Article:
QUESTION : Thank you for taking the time to participate in the Q & A session. Before we start in detail. Would you like to share with everyone who may not know, who you are and your very impressive background.Including what boards that you served on in the trading industry?
WALTER : I first got hooked on TA via Joe Granville’s book in early 1962, just in time for the Crash Of 1962 and Cuban Missile Crisis, and learned a lot more in a State College board room that year than I did on Penn State’s campus. I started working for Merrill Lynch’s legendary Bob Farrell in April 1964, joined Gerry Tsai’s Manhattan Fund (“The Go-Go Years”) at the outset in 1966, moved to Boston to head Putnam’s Market Analysis Dept. in 1970, and formed Deemer Technical Research in 1980 to do TA for institutional money managers. Retired in 2016. Along the way, I was a founding member and the sixth president of the MTA (now CMT Association).
QUESTION : What and who got you into trading. You traded during what many considered the golden age of trading. I bet you have some great stories of characters that you traded alongside with. Care to share any?
WALTER : Trading? I very quickly learned I don’t have the right psychology to trade; I get too emotionally involved in trades, follow them way too closely, etc., etc. It takes a very special person to be a successful trader; I am not one of them.
Having said that, I am amazed how much easier it is to trade today than back then. People bitch about HFTs clipping fractions of pennies from orders – but specialists used to take eights and quarters out of every trade. Also, executions were far from instantaneous and commissions took a huge chunk out of every trade. The financial markets are constantly proving they are “the creations of man that have most humbled him” [Alan Shaw, Smith Barney], but at least the mechanics are a lot easier to deal with now. (Well, except for all those big overnight gaps.)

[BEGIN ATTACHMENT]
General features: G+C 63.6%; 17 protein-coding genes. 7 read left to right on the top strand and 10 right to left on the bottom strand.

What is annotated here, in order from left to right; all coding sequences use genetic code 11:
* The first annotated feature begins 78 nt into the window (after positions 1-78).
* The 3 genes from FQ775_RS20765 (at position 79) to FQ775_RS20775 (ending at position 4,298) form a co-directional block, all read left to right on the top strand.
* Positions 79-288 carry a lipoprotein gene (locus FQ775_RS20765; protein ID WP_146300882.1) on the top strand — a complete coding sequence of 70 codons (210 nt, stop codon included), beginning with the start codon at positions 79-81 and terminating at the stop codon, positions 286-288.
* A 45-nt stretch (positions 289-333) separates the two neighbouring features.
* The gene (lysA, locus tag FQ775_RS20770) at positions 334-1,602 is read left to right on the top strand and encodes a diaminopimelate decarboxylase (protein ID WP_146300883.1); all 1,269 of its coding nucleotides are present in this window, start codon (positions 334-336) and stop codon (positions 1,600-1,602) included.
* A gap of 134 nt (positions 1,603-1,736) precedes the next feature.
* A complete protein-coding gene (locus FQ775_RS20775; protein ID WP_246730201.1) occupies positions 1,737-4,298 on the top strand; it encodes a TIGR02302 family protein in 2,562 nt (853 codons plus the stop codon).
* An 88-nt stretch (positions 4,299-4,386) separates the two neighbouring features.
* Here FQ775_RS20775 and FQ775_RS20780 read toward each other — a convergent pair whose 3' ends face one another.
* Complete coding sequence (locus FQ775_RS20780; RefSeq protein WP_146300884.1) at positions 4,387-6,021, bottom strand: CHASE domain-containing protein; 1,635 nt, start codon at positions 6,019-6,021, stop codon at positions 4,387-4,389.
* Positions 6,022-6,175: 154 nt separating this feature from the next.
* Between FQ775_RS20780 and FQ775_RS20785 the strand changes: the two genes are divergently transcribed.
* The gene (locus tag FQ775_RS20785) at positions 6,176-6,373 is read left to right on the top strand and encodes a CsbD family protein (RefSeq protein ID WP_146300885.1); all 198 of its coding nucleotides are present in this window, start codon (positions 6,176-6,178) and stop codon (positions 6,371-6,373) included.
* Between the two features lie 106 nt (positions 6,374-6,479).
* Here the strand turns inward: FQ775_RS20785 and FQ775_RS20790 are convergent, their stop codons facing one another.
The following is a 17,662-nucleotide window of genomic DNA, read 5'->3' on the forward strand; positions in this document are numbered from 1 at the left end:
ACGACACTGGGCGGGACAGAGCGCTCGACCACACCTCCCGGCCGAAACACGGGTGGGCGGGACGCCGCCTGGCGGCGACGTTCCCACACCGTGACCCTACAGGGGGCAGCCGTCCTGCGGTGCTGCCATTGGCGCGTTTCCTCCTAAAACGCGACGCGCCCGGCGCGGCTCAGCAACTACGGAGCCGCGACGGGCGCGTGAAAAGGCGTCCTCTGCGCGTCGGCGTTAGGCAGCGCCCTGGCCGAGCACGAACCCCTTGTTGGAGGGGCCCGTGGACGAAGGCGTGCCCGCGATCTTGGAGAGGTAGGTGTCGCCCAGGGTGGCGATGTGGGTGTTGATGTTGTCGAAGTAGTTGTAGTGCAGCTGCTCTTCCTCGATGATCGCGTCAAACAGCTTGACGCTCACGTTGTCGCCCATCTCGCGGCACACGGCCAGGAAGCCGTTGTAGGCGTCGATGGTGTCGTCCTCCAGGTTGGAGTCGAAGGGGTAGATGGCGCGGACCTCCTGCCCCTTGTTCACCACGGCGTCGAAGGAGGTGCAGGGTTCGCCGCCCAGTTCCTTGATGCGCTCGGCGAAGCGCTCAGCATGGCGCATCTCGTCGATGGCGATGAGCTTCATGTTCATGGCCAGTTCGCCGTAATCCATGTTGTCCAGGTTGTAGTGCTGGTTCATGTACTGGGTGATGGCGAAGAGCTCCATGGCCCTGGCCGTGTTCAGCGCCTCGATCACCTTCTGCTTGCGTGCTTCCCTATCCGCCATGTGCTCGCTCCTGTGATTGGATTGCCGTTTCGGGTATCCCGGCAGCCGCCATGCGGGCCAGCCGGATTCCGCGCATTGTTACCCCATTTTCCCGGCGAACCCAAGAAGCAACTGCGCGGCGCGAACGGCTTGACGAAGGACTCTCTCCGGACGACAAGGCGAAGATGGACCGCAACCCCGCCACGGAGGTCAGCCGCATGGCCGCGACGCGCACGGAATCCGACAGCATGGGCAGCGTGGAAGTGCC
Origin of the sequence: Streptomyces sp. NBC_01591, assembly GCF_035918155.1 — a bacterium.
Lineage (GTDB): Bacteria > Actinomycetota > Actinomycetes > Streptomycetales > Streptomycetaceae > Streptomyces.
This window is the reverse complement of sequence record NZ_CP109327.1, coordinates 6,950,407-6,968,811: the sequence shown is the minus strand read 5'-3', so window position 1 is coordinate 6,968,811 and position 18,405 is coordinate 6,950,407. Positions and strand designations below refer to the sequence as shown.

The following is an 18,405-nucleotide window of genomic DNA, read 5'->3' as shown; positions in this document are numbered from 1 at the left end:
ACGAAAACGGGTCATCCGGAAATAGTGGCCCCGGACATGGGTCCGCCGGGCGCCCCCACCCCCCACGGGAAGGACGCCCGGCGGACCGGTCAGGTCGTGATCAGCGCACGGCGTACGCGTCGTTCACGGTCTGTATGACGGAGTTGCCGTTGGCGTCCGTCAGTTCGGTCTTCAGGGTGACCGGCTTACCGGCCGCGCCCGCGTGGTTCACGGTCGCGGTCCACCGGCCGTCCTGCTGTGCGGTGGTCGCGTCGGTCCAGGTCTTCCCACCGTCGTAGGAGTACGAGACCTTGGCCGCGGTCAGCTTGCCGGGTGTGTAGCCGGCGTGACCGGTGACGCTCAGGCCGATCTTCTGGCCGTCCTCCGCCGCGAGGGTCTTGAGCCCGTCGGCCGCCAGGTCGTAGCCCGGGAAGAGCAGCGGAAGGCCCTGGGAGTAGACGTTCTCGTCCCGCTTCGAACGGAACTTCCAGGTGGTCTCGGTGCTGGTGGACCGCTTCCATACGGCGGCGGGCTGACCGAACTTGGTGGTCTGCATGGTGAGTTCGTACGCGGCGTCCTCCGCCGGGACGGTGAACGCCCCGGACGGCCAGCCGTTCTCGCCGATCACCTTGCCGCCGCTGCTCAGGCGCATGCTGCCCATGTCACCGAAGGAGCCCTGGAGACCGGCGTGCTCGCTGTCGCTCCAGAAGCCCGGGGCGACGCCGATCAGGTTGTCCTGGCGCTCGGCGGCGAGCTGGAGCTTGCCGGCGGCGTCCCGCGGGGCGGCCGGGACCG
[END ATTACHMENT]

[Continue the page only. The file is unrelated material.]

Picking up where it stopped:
QUESTION : What personal or professional failure/setback have you experienced in your life or professional career that has set you up for later success?
WALTER : I was really, really lucky to have been in the right places at the right times. I was in Merrill Lynch’s research trainee program in 1964 when Bob Farrell had just a week to replace Arch Crawford; since I had self-taught experience I jumped ahead of more senior candidates. I joined Tsai Management (Manhattan Fund) at the very beginning to experience the Go-Go years first-hand. I was hired at Putnam in 1970 and experienced the Nifty Fifty growth stock bubble first-hand. So I was very, very fortunate – and very, very lucky – not to have to learn via failures/setbacks like virtually everyone else.
Well, there was one memorable setback; Putnam’s investment bosses in the late 1970’s were a lot more focused on their business than investment results. They pushed me out because I told it like it was (the Nifty Fifty were in a post-bubble environment) rather than the way they wanted me to — which, not incidentally, is a trait a successful trader has to have. That’s why I left Putnam and formed my own company in 1980.
QUESTION : How would you describe what makes a successful Trader?
WALTER : Totally unemotional; has ice water in his/her veins. Absolutely willing to abandon/reverse a trade if conditions dictate. Analyzes facts; ignores opinions. Questions everything; there are no “infallible” indicators nor 100% certainties in trading. Never, ever fails to heed the message of the markets.
QUESTION : What do you feel is the role in having a balance all around life in your day to day activities. What hobbies do you enjoy?